It also must be recognized by all brethren in present Truth that in this end of the age the Lord has revealed to his people the beauties of his divine plan of redemption through Christ, whereby both the church and the world are to receive in God’s due time the blessings of life everlasting. We believe that the great but simple fundamental truths of the divine plan, which have been made known to us all, will be gladly recognized by all Bible Students, in addition to the ransom itself, as a necessary basis for true Christian fellowship and service at this time.

There may be details of interpretation concerning the fulfillment of prophecy, or other items of minor import, upon which some of us may have reached different conclusions; but there is no scriptural authority for making matters of this kind a test of Christian fellowship.


Looking back over the history of the Gospel Age, it becomes apparent that many divisions among the saints have been brought about by the unscriptural endeavor of certain leaders to “force” upon the church some scheme of organization that God’s Word has not authorized. A careful reading of the New Testament history concerning the organization of the Early Church reveals this most important fact—that every congregation of the Lord’s disciples at that time was entirely independent of every other congregation; and that there was no central organization, group or committee which these independent congregations were supposed to look to as in any sense of the word their headquarters.

Even among the apostles themselves no central authority was recognized. The Apostle Paul, for example, after his conversion, went forth in the ministry without so much as communicating with the other apostles concerning his activities. He says, “I conferred not with flesh and blood; Neither went I up to Jerusalem to them which were apostles before me.” Later he talked with Peter, “But other of the apostles saw I none, save James.” (Gal. 1:16-19) As Paul went forth preaching, he was unknown by face to the churches of Judea which were in Christ, but they had “heard only, That he which persecuted us in times past now preacheth the faith which once he destroyed.”—vss. 22-24

Although the Early Church had no central organization, and no head except the invisible Christ, yet the organization of the various independent congregations of the saints back there was as efficient as it was simple—the various servants being elected according to the scriptural manner of voting by stretching forth the hand.—See Acts 14:23, Young’s Literal Translation

It is our conviction that true Christian unity can obtain only where this simple apostolic method prevails. In harmony with this conviction, we wish it known that the settled policy of this magazine rests upon this scriptural basis. Let us recognize only Christ as our Head, which means that no organization, group or committee, outside of your own congregation, should be recognized as having authority in, or being the “headquarters” of your congregation.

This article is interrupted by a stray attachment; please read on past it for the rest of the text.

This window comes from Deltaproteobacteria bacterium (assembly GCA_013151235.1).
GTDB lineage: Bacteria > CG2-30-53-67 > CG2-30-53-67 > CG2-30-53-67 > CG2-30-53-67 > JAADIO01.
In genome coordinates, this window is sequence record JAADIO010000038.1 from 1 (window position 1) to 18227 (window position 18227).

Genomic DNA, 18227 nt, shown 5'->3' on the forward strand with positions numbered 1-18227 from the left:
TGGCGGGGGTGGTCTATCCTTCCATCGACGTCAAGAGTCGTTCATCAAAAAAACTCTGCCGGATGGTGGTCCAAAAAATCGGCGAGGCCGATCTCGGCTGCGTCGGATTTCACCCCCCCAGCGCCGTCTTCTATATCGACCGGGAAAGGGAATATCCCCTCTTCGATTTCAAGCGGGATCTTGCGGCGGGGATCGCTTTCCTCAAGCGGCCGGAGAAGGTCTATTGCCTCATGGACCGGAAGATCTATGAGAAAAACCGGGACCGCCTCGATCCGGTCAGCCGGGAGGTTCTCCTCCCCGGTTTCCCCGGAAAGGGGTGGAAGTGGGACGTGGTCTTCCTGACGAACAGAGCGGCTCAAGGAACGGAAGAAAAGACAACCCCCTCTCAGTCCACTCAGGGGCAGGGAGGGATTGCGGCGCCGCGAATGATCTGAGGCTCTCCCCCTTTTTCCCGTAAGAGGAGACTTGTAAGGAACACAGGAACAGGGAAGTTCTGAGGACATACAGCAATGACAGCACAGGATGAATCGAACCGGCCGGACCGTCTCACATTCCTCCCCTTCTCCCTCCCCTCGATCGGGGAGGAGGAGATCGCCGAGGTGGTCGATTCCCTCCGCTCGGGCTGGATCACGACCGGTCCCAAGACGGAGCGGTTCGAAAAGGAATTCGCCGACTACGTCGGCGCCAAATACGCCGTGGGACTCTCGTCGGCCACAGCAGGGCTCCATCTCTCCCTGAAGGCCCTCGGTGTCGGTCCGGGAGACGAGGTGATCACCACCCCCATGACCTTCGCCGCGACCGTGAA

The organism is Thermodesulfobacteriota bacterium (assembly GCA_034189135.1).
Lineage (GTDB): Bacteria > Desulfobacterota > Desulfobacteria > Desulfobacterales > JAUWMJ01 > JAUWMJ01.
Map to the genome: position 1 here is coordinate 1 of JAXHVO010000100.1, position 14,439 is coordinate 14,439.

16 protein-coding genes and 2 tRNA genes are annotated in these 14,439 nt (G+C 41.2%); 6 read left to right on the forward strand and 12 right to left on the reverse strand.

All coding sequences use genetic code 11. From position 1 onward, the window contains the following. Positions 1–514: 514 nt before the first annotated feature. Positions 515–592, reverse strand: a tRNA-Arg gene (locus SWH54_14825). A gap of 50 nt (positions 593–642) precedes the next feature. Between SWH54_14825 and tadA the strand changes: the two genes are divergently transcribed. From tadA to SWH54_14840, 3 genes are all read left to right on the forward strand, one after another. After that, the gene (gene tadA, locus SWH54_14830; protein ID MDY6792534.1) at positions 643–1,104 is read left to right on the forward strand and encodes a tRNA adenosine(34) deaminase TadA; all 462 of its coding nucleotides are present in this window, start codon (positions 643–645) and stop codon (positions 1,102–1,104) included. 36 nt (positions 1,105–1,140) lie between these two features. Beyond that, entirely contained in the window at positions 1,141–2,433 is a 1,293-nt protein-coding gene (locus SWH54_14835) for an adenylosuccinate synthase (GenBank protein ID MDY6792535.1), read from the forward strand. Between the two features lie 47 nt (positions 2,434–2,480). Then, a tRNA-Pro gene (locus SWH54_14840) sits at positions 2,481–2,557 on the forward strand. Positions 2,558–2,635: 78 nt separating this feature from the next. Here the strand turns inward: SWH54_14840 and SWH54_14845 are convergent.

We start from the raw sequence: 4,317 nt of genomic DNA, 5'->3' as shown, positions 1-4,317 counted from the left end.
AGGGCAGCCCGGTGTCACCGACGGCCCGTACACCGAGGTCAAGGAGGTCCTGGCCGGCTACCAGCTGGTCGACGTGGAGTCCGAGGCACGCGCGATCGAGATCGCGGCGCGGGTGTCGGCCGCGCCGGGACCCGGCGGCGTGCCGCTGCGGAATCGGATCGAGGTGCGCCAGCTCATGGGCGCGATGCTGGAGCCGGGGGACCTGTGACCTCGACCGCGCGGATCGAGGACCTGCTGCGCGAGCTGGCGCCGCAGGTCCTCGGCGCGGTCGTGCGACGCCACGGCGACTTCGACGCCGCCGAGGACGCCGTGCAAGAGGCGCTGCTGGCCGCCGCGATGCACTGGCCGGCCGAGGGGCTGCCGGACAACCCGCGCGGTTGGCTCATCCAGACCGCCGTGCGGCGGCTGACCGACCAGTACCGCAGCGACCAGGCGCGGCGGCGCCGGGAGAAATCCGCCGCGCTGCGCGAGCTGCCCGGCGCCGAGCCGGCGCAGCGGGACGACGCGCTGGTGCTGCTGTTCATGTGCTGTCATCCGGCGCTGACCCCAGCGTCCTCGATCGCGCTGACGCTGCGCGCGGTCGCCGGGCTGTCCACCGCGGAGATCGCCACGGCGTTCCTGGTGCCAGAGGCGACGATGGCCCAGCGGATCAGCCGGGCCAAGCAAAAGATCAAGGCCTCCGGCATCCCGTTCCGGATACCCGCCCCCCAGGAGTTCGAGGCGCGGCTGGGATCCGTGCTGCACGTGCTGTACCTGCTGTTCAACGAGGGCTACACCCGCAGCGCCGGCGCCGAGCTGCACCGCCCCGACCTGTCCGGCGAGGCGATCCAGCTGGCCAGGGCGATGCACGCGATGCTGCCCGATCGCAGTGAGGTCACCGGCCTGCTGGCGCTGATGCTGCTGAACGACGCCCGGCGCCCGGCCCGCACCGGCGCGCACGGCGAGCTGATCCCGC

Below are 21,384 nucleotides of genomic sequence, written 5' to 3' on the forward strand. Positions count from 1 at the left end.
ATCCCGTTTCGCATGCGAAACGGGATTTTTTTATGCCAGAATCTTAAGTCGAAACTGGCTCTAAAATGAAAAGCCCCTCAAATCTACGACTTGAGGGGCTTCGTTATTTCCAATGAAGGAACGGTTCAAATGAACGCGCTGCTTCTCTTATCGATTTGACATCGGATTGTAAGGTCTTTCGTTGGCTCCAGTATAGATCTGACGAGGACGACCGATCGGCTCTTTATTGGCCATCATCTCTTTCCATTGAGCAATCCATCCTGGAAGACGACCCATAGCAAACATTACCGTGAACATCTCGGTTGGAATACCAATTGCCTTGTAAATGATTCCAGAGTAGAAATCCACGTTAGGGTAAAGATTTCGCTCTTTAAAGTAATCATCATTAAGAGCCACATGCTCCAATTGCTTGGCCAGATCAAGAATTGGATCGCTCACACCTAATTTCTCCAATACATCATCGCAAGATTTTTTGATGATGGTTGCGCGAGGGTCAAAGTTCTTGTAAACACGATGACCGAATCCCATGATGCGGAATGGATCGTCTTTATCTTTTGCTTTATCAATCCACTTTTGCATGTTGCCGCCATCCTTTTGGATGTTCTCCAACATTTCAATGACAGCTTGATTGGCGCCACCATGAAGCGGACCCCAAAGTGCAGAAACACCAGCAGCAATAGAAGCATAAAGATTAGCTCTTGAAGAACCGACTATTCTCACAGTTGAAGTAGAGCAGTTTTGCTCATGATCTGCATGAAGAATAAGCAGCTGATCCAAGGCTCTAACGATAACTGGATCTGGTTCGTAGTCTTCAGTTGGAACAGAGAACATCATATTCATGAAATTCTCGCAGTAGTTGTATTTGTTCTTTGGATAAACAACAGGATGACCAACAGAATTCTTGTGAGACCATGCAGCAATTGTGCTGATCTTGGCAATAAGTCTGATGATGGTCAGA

In seeking fellowship with others of “like precious faith” it is not our purpose to ascertain with whom they may be cooperating in the work of the ministry. Rather, we are happy to accept into our fellowship all believers in God’s great plan who are desirous of exalting the cross of Christ and are recognizing only Jesus as their Head.

It is our thought that when Jesus prayed for unity among his brethren, he prayed for that unity of spirit which should exist in each local congregation of the saints. He was not praying for a complex, visible, humanly devised organization that would centrally control all local ecclesias in matters of faith and works. There is no indication anywhere in the New Testament that God expects the various congregations of his people to be united in the exclusive support of some central committee or organization.

Contrariwise, the Scriptures make it clear that those who insist upon the recognition of outside influence in the ecclesia are guilty of engendering the spirit of “carnality.” If it was a carnal spirit that prompted some in the Early Church to say, “I am of Paul,” or “I am of Apollos,” surely then it is still the spirit of carnality for any to say, either by word or by example, that they cannot fellowship with or recognize any consecrated Christians who are not affiliated with a particular group or organization, and who are not bound with them by a certain system of private interpretation which they unscripturally have set up as a test of fellowship.—I Cor. 3:1-6


In setting forth the foregoing outline of what we believe to be the true basis of Christian fellowship which is obtainable only by the full recognition of Christ, as Head, and by upholding at all times the sovereign rights of the local ecclesia, we do not wish to be understood as opposed in any degree to hearty cooperation with any of the various service organizations for spreading the Truth that are scripturally operating in the field.